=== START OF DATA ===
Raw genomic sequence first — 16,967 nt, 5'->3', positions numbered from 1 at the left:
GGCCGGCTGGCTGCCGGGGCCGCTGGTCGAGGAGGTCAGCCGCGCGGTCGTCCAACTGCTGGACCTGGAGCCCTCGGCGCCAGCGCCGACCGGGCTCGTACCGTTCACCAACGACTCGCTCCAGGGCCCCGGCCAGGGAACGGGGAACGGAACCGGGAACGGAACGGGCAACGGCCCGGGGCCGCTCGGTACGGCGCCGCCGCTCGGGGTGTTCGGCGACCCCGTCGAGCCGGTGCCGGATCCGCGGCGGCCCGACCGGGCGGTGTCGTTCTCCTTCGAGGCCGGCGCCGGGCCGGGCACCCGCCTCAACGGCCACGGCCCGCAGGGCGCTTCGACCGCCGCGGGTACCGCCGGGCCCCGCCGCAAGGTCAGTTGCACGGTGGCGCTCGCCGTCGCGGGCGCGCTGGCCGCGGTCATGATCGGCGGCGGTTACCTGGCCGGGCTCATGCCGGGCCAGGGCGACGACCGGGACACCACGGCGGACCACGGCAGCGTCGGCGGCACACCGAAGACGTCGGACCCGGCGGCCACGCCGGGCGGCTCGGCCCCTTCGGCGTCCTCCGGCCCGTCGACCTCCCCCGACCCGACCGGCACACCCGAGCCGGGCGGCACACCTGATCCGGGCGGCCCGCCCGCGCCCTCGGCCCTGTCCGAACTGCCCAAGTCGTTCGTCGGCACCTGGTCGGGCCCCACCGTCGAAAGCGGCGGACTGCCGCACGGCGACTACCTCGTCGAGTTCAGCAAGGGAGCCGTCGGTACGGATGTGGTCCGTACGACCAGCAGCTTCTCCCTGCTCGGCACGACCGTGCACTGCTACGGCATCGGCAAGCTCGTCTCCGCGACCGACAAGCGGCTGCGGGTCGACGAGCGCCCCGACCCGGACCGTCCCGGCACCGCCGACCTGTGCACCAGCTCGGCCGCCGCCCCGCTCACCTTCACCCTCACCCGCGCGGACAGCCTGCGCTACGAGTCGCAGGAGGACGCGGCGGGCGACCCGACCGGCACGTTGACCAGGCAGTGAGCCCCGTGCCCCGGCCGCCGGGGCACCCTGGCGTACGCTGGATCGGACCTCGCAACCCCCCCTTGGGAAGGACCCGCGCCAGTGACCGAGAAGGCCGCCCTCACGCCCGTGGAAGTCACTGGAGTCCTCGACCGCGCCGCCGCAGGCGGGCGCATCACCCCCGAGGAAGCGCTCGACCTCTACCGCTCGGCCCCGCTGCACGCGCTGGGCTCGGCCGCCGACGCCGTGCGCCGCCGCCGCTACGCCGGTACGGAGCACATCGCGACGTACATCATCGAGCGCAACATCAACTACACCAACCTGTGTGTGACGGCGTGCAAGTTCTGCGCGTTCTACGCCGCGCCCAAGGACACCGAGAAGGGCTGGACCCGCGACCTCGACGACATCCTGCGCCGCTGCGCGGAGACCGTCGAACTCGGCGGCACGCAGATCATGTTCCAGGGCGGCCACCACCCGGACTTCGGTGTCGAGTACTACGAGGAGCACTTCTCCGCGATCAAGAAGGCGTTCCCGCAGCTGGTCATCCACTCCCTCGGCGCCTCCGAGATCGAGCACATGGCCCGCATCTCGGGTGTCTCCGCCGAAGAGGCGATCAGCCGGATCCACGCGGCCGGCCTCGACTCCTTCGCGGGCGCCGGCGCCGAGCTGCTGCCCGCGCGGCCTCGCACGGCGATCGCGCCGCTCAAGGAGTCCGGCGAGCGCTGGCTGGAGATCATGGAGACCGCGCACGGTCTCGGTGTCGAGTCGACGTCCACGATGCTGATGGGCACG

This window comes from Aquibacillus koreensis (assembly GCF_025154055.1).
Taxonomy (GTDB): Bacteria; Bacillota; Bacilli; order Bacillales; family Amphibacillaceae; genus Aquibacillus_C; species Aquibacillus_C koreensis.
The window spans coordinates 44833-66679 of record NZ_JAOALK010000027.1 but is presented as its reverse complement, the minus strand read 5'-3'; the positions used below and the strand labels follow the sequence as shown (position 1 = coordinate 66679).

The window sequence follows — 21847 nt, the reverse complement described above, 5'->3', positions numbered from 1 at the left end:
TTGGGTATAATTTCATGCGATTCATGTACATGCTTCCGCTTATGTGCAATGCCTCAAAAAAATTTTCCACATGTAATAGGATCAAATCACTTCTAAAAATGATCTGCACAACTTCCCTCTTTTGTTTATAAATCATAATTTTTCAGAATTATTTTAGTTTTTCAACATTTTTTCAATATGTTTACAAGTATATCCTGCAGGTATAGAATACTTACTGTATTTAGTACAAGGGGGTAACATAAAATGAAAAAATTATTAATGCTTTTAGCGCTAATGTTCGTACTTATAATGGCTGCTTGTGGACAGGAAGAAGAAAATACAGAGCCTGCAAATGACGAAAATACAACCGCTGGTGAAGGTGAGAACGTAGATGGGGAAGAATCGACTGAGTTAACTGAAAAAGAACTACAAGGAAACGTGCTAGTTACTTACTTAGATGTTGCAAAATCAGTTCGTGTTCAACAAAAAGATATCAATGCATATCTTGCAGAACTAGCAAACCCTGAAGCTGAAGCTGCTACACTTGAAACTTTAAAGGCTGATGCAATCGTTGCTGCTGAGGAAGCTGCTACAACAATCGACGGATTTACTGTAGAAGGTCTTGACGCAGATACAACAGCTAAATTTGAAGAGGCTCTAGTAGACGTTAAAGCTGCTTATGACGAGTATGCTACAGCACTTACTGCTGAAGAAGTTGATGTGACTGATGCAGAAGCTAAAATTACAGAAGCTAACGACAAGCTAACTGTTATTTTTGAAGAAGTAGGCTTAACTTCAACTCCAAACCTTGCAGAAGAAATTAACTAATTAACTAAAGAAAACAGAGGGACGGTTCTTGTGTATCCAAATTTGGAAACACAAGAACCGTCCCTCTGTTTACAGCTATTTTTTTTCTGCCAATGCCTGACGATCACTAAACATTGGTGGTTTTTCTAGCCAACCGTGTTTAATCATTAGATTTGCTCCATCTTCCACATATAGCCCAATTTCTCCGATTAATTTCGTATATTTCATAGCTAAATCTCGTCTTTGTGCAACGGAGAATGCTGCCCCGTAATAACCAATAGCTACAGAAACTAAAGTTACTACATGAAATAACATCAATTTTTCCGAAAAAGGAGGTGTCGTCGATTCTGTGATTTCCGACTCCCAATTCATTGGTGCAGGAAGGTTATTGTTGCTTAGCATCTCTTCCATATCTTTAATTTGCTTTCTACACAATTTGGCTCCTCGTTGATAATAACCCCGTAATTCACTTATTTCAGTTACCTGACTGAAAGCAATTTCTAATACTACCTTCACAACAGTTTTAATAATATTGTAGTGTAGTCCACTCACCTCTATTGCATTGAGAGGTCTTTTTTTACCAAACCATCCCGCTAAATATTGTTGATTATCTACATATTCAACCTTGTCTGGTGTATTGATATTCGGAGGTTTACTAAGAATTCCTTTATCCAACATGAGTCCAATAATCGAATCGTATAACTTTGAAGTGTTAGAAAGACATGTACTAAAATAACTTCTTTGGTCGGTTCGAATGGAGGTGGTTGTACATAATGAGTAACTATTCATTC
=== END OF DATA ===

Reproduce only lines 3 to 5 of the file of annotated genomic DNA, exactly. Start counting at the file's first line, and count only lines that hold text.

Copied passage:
This window comes from Aquibacillus koreensis (assembly GCF_025154055.1).
Taxonomy (GTDB): Bacteria; Bacillota; Bacilli; order Bacillales; family Amphibacillaceae; genus Aquibacillus_C; species Aquibacillus_C koreensis.
The window spans coordinates 44833-66679 of record NZ_JAOALK010000027.1 but is presented as its reverse complement, the minus strand read 5'-3'; the positions used below and the strand labels follow the sequence as shown (position 1 = coordinate 66679).